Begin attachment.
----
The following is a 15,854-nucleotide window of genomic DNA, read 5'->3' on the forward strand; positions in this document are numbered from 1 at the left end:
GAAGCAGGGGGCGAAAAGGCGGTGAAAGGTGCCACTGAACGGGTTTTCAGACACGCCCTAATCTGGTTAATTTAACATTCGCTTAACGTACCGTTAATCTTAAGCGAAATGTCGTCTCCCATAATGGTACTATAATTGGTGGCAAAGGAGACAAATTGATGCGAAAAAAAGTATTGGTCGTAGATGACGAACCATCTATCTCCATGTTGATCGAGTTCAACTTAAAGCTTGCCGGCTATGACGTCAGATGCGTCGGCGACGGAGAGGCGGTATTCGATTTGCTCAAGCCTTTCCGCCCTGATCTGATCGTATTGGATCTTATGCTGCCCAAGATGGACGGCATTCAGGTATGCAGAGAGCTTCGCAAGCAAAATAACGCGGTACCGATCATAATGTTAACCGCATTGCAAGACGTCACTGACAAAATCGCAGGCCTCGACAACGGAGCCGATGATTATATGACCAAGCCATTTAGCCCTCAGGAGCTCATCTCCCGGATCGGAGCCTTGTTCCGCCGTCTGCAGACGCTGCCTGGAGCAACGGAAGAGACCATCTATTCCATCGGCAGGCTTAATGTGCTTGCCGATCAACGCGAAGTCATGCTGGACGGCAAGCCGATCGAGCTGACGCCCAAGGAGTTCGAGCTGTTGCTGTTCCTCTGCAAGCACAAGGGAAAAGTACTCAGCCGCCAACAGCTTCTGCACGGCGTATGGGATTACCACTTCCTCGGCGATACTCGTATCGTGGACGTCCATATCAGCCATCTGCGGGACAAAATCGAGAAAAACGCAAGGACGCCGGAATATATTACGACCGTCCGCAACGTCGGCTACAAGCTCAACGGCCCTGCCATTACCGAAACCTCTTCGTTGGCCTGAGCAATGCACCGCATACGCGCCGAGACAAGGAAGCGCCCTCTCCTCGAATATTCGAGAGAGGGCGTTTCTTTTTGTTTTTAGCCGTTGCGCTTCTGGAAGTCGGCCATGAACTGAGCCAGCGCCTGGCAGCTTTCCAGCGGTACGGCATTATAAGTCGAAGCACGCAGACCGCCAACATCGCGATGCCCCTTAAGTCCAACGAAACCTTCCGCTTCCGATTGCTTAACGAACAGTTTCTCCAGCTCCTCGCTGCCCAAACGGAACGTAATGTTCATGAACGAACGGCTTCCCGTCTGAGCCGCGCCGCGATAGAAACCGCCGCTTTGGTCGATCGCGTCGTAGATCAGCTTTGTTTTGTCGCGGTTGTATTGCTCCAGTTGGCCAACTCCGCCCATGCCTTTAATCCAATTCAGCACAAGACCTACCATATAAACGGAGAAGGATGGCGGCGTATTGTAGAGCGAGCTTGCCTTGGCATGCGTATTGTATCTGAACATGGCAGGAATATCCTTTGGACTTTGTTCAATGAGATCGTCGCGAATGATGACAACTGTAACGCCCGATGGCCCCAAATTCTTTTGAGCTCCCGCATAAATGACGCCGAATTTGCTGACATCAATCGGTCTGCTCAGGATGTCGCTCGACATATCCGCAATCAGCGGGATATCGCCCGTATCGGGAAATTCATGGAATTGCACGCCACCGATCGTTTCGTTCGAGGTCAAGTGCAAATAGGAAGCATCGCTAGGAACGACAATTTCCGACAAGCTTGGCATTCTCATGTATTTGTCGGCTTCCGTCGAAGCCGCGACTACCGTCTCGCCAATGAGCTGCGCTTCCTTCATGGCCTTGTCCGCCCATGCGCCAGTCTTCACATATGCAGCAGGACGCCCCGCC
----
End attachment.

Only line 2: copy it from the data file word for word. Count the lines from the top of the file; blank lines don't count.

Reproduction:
GAAGCAGGGGGCGAAAAGGCGGTGAAAGGTGCCACTGAACGGGTTTTCAGACACGCCCTAATCTGGTTAATTTAACATTCGCTTAACGTACCGTTAATCTTAAGCGAAATGTCGTCTCCCATAATGGTACTATAATTGGTGGCAAAGGAGACAAATTGATGCGAAAAAAAGTATTGGTCGTAGATGACGAACCATCTATCTCCATGTTGATCGAGTTCAACTTAAAGCTTGCCGGCTATGACGTCAGATGCGTCGGCGACGGAGAGGCGGTATTCGATTTGCTCAAGCCTTTCCGCCCTGATCTGATCGTATTGGATCTTATGCTGCCCAAGATGGACGGCATTCAGGTATGCAGAGAGCTTCGCAAGCAAAATAACGCGGTACCGATCATAATGTTAACCGCATTGCAAGACGTCACTGACAAAATCGCAGGCCTCGACAACGGAGCCGATGATTATATGACCAAGCCATTTAGCCCTCAGGAGCTCATCTCCCGGATCGGAGCCTTGTTCCGCCGTCTGCAGACGCTGCCTGGAGCAACGGAAGAGACCATCTATTCCATCGGCAGGCTTAATGTGCTTGCCGATCAACGCGAAGTCATGCTGGACGGCAAGCCGATCGAGCTGACGCCCAAGGAGTTCGAGCTGTTGCTGTTCCTCTGCAAGCACAAGGGAAAAGTACTCAGCCGCCAACAGCTTCTGCACGGCGTATGGGATTACCACTTCCTCGGCGATACTCGTATCGTGGACGTCCATATCAGCCATCTGCGGGACAAAATCGAGAAAAACGCAAGGACGCCGGAATATATTACGACCGTCCGCAACGTCGGCTACAAGCTCAACGGCCCTGCCATTACCGAAACCTCTTCGTTGGCCTGAGCAATGCACCGCATACGCGCCGAGACAAGGAAGCGCCCTCTCCTCGAATATTCGAGAGAGGGCGTTTCTTTTTGTTTTTAGCCGTTGCGCTTCTGGAAGTCGGCCATGAACTGAGCCAGCGCCTGGCAGCTTTCCAGCGGTACGGCATTATAAGTCGAAGCACGCAGACCGCCAACATCGCGATGCCCCTTAAGTCCAACGAAACCTTCCGCTTCCGATTGCTTAACGAACAGTTTCTCCAGCTCCTCGCTGCCCAAACGGAACGTAATGTTCATGAACGAACGGCTTCCCGTCTGAGCCGCGCCGCGATAGAAACCGCCGCTTTGGTCGATCGCGTCGTAGATCAGCTTTGTTTTGTCGCGGTTGTATTGCTCCAGTTGGCCAACTCCGCCCATGCCTTTAATCCAATTCAGCACAAGACCTACCATATAAACGGAGAAGGATGGCGGCGTATTGTAGAGCGAGCTTGCCTTGGCATGCGTATTGTATCTGAACATGGCAGGAATATCCTTTGGACTTTGTTCAATGAGATCGTCGCGAATGATGACAACTGTAACGCCCGATGGCCCCAAATTCTTTTGAGCTCCCGCATAAATGACGCCGAATTTGCTGACATCAATCGGTCTGCTCAGGATGTCGCTCGACATATCCGCAATCAGCGGGATATCGCCCGTATCGGGAAATTCATGGAATTGCACGCCACCGATCGTTTCGTTCGAGGTCAAGTGCAAATAGGAAGCATCGCTAGGAACGACAATTTCCGACAAGCTTGGCATTCTCATGTATTTGTCGGCTTCCGTCGAAGCCGCGACTACCGTCTCGCCAATGAGCTGCGCTTCCTTCATGGCCTTGTCCGCCCATGCGCCAGTCTTCACATATGCAGCAGGACGCCCCGCC